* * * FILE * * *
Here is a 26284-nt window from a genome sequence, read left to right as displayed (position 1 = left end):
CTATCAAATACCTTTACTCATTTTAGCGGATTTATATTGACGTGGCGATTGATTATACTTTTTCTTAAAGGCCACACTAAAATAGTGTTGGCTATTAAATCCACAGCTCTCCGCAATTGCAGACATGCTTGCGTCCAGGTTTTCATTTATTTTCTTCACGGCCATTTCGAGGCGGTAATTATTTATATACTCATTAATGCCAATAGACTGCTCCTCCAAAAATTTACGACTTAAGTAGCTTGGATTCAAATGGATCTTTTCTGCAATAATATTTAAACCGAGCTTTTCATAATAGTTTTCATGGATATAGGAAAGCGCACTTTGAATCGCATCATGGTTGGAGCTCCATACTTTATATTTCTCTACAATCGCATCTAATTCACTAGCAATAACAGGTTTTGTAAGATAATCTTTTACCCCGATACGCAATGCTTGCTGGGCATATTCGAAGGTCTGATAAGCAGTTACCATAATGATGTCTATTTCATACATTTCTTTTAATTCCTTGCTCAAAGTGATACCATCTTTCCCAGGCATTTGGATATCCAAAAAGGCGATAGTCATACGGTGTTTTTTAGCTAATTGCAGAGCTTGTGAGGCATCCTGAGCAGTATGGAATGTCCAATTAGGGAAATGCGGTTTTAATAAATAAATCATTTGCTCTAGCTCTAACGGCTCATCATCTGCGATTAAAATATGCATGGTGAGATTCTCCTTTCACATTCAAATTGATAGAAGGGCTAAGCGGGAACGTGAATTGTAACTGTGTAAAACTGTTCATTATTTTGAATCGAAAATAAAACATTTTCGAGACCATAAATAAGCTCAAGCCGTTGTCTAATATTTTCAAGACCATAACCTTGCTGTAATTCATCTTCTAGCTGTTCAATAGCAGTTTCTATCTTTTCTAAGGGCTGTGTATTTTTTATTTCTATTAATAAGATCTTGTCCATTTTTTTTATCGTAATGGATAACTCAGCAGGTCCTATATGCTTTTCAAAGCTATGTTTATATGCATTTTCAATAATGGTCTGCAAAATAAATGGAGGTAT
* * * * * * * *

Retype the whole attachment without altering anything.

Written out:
Here is a 26284-nt window from a genome sequence, read left to right as displayed (position 1 = left end):
CTATCAAATACCTTTACTCATTTTAGCGGATTTATATTGACGTGGCGATTGATTATACTTTTTCTTAAAGGCCACACTAAAATAGTGTTGGCTATTAAATCCACAGCTCTCCGCAATTGCAGACATGCTTGCGTCCAGGTTTTCATTTATTTTCTTCACGGCCATTTCGAGGCGGTAATTATTTATATACTCATTAATGCCAATAGACTGCTCCTCCAAAAATTTACGACTTAAGTAGCTTGGATTCAAATGGATCTTTTCTGCAATAATATTTAAACCGAGCTTTTCATAATAGTTTTCATGGATATAGGAAAGCGCACTTTGAATCGCATCATGGTTGGAGCTCCATACTTTATATTTCTCTACAATCGCATCTAATTCACTAGCAATAACAGGTTTTGTAAGATAATCTTTTACCCCGATACGCAATGCTTGCTGGGCATATTCGAAGGTCTGATAAGCAGTTACCATAATGATGTCTATTTCATACATTTCTTTTAATTCCTTGCTCAAAGTGATACCATCTTTCCCAGGCATTTGGATATCCAAAAAGGCGATAGTCATACGGTGTTTTTTAGCTAATTGCAGAGCTTGTGAGGCATCCTGAGCAGTATGGAATGTCCAATTAGGGAAATGCGGTTTTAATAAATAAATCATTTGCTCTAGCTCTAACGGCTCATCATCTGCGATTAAAATATGCATGGTGAGATTCTCCTTTCACATTCAAATTGATAGAAGGGCTAAGCGGGAACGTGAATTGTAACTGTGTAAAACTGTTCATTATTTTGAATCGAAAATAAAACATTTTCGAGACCATAAATAAGCTCAAGCCGTTGTCTAATATTTTCAAGACCATAACCTTGCTGTAATTCATCTTCTAGCTGTTCAATAGCAGTTTCTATCTTTTCTAAGGGCTGTGTATTTTTTATTTCTATTAATAAGATCTTGTCCATTTTTTTTATCGTAATGGATAACTCAGCAGGTCCTATATGCTTTTCAAAGCTATGTTTATATGCATTTTCAATAATGGTCTGCAAAATAAATGGAGGTAT